For a while, I never thought I'd hear from this project again. Following their misguided move into guitar rock, it had begun to seem as if L'Ame Immortelle had descended into terminal decline, with founding members Thomas Rainer and Sonja Kraushofer seemingly more interested in their side-projects than their original band. Their last album, 2008's 'Namenlos' seemed like a self-concious attempt at recapturing their electronic sound of times past, and for a while, it seemed like the bands 'immortal soul', well, wasn't!

But from out of nowhere, a new album has appeared, and this time it's clear that they've really put some real effort in. The album opens with the spoken-word 'L'Etang Malo', a 19th Century text by French poet Theodore de Banville accompanied by melancholy strings, a suitably high-brow precursor to the album itself. Elaborate, poetic compositions such as 'No Goodbye' and 'Wie Tranen Im Regen' in particular show clear influence from Sonja's Persephone work, the structural complexity a clear step up from what has come before.

Yet between them we get the Thomas-sung 'Absolution', a more straightforward darkwave pop track, yet one that showcases a singer finally learning not to belt out the words as loud as possible (save it for Nachtmahr!). The now-cliche 'woman sings-man shouts' technique does still appear on occasion, and 'Banish' will please fans of the bands' 1990s era when they dished up this kind of tune several times per album. The other L'Ame stylistic standby (Sonja singing a piano ballad) crops up a couple of times towards the album's conclusion. 'Why Can't I Make You Feel' is clearly the stronger of the two, the album closer 'Hold Me' taking too long to achieve anything of note.

Guitars do still appear on a few tracks ('Empty', 'Demons Be Gone' and 'Dort Draussen') but only occasionally do they venture from the bottom-end enhancing grind that features so often in this genre (and bludgeoned much of the life out of their 2006 'Auf Deinen Schwingen' album). To be honest, the power chords work better now that they've been demoted to a supporting role, and hence are once again a welcome part of the L'Ame sound. It's just that it would have been nice to hear some more virtuosity, given the progression heard in the other elements of their style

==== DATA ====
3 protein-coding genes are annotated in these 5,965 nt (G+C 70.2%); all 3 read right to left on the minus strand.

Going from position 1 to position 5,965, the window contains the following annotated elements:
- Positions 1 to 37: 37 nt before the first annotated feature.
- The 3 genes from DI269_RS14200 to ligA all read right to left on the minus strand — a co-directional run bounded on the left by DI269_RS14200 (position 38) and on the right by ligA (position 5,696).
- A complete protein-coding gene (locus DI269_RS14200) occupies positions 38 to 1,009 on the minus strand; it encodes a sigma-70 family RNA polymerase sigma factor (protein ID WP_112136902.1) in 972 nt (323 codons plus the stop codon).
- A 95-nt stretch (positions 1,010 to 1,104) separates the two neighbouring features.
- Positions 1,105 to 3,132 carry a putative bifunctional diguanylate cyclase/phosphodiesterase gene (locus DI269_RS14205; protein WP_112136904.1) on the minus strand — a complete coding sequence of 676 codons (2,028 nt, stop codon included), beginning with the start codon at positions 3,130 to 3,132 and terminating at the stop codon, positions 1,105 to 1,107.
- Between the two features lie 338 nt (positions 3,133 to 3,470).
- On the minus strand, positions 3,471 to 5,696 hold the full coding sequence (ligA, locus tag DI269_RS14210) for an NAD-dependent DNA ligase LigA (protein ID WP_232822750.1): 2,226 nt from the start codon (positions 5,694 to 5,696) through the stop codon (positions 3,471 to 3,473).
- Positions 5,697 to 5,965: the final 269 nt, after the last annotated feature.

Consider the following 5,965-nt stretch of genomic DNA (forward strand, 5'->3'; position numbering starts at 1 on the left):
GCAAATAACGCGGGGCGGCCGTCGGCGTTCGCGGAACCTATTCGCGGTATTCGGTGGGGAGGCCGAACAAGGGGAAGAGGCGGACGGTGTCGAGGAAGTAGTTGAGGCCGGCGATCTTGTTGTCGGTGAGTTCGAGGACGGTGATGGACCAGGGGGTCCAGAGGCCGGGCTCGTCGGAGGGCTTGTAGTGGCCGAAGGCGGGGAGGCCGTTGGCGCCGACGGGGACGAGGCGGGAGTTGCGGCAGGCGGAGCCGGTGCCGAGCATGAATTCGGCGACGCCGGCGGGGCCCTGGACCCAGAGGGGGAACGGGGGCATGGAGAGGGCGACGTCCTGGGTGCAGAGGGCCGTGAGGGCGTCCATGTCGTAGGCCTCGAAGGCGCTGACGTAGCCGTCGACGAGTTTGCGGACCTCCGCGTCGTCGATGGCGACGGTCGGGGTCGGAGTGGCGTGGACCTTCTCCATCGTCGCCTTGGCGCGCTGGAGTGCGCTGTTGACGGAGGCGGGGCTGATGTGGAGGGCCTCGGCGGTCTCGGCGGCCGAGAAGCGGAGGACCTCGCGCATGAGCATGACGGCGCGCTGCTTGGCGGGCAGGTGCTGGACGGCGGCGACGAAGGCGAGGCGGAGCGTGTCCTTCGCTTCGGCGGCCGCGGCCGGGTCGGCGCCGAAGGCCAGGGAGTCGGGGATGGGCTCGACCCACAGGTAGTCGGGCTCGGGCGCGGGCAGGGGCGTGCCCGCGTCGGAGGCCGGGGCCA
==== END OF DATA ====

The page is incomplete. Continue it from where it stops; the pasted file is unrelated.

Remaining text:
And despite finding their musical touch again, there's still something intangible missing from this album. Despite the musicianship at work, the album still lacks something equalling the soaring crescendo of 'Bitterkeit', the instant-appeal synth pulse of 'Changes' or the lullaby simplicity of 'Stern'. It's almost as though having reached the age of consent (L'Ame Immortelle are now 16 years old), their full 'maturity of sound' came at the cost of their youthful innocence. That said, this is still a strong release, not quite the full 'return to glory' that was hoped for, but certainly the best we've heard from Thomas and Sonja for quite some time.
Mar 05 2012

Jonny Hall

info@brutalresonance.com
Writer and contributor on Brutal Resonance